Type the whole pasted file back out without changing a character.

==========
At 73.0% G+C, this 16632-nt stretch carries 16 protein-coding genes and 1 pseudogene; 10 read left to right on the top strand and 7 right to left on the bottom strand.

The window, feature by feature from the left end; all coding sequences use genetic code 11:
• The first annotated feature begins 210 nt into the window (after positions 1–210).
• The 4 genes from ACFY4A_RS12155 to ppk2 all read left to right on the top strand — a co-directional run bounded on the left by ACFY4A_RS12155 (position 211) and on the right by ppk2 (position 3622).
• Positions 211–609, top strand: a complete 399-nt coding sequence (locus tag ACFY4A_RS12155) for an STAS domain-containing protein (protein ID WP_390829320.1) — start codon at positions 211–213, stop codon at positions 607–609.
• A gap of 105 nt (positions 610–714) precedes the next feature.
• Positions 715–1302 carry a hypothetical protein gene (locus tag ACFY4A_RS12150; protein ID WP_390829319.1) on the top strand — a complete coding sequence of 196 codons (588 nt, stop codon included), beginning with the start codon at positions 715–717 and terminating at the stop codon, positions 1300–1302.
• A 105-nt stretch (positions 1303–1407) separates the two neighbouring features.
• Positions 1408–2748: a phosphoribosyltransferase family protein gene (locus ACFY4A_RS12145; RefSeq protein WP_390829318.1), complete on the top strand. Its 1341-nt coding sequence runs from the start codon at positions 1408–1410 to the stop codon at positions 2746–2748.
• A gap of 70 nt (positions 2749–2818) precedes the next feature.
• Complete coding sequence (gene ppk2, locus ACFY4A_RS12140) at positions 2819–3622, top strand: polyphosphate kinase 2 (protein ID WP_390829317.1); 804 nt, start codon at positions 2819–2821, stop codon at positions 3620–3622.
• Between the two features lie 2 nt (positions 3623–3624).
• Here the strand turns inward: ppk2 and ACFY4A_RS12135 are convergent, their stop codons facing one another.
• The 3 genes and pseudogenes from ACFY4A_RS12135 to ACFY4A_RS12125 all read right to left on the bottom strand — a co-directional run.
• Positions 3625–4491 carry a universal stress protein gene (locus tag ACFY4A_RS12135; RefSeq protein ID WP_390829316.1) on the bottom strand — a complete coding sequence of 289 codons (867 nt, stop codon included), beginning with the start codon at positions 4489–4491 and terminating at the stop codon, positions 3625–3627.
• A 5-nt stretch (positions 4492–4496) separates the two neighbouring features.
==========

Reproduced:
At 73.0% G+C, this 16632-nt stretch carries 16 protein-coding genes and 1 pseudogene; 10 read left to right on the top strand and 7 right to left on the bottom strand.

The window, feature by feature from the left end; all coding sequences use genetic code 11:
• The first annotated feature begins 210 nt into the window (after positions 1–210).
• The 4 genes from ACFY4A_RS12155 to ppk2 all read left to right on the top strand — a co-directional run bounded on the left by ACFY4A_RS12155 (position 211) and on the right by ppk2 (position 3622).
• Positions 211–609, top strand: a complete 399-nt coding sequence (locus tag ACFY4A_RS12155) for an STAS domain-containing protein (protein ID WP_390829320.1) — start codon at positions 211–213, stop codon at positions 607–609.
• A gap of 105 nt (positions 610–714) precedes the next feature.
• Positions 715–1302 carry a hypothetical protein gene (locus tag ACFY4A_RS12150; protein ID WP_390829319.1) on the top strand — a complete coding sequence of 196 codons (588 nt, stop codon included), beginning with the start codon at positions 715–717 and terminating at the stop codon, positions 1300–1302.
• A 105-nt stretch (positions 1303–1407) separates the two neighbouring features.
• Positions 1408–2748: a phosphoribosyltransferase family protein gene (locus ACFY4A_RS12145; RefSeq protein WP_390829318.1), complete on the top strand. Its 1341-nt coding sequence runs from the start codon at positions 1408–1410 to the stop codon at positions 2746–2748.
• A gap of 70 nt (positions 2749–2818) precedes the next feature.
• Complete coding sequence (gene ppk2, locus ACFY4A_RS12140) at positions 2819–3622, top strand: polyphosphate kinase 2 (protein ID WP_390829317.1); 804 nt, start codon at positions 2819–2821, stop codon at positions 3620–3622.
• Between the two features lie 2 nt (positions 3623–3624).
• Here the strand turns inward: ppk2 and ACFY4A_RS12135 are convergent, their stop codons facing one another.
• The 3 genes and pseudogenes from ACFY4A_RS12135 to ACFY4A_RS12125 all read right to left on the bottom strand — a co-directional run.
• Positions 3625–4491 carry a universal stress protein gene (locus tag ACFY4A_RS12135; RefSeq protein ID WP_390829316.1) on the bottom strand — a complete coding sequence of 289 codons (867 nt, stop codon included), beginning with the start codon at positions 4489–4491 and terminating at the stop codon, positions 3625–3627.
• A 5-nt stretch (positions 4492–4496) separates the two neighbouring features.